He said: “The AGF has finally responded to the plea of the defendants and has given us the go-ahead to proceed with the case.
“At least 30 witnesses had been lined up to testify in the suit.”
Why it matters
The prosecution of the former minister who has devised several strategies to escape justice for alleged corruption while in office will again reaffirm the position of law in the conduct of men.
It is also a reminder to all criminally-minded persons, including public officials who abused their positions that they will eventually have their days in court and account for their actions no matter how long it takes.
4. HURIWA tackles FG over alleged release of 100 terrorists
The Human Rights Writers Association of Nigeria (HURIWA) on October 11 tackled the federal government over the alleged covert release of 100 Boko Haram terrorists from the Kirikiri Medium Security Prison in Lagos.
In a statement issued by its National Coordinator, Emmanuel Onwubiko, HURIWA described the government’s action as unacceptable.
He said: “Nigerians are shocked at the latest antics of the regime of the President in the reported release of over 100 Boko Haram terrorists from the Kirikiri prison. It shows the total absence of transparency and accountability in the fight against terror. The secrecy behind the intermittent release of terrorists under different guises by the current government is abysmal and anti-people and illegal.”
Why it matters
The development may have confirmed the government’s double standard approach in the ongoing fight against insecurity in Nigeria.
Also, the release of the terrorists may not only diminish hopes in the government’s readiness to tackle terrorism and other security challenges head-on but cast doubt on government’s claim of recent successes recorded against the terrorists in the Northern part of the country.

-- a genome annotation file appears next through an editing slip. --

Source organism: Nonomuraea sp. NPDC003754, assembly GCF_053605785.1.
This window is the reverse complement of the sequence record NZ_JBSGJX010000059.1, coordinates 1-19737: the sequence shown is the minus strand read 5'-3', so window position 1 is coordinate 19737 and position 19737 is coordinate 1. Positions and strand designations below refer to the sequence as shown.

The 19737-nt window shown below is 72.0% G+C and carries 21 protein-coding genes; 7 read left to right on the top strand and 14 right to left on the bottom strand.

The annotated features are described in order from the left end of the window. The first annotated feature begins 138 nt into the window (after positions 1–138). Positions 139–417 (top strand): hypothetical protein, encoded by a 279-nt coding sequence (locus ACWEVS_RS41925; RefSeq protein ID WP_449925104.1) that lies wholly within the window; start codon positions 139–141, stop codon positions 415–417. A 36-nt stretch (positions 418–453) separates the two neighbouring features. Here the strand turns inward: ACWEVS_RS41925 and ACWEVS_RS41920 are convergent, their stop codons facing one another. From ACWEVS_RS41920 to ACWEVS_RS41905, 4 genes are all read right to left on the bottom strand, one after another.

5. Amosun’s support for ADC guber candidate in Ogun
The former Ogun State governor, Ibikunle Amosun, on October 10 declared his support for the African Democratic Congress (ADC) governorship candidate in the state, Bisi Otegbeye, in the 2023 elections.
Amosun, who disclosed this in a BBC Yoruba programme, however, said he would back the All Progressives Congress (APC) presidential candidate, Bola Ahmed Tinubu, in next year’s election.
He said: “I don’t hide behind one finger to fight…In the governorship election, my supporters and I don’t belong on that side. Biyi Otegbeye is the person I am supporting and ADC is the party.
“For the presidential election, I can assure you, all the APC factions in Ogun are working for the presidential candidate of the APC.”
Why it matters
The ex-governor’s declaration means the ruling party may be in danger of losing more states in the 2023 general elections after its defeat in the Osun State governorship election and disqualification of candidates in Akwa Ibom and Adamawa (barring the success of appeal) in court.
The implication is that APC appears not to have learnt a lesson from the 2019 debacle that cost the party Rivers and Zamfara States in that year’s election.
The constant crises among political parties in the country speak to a lack of effective dispute-resolution mechanisms to address grievances among members and this does not bode well for a growing democracy like ours.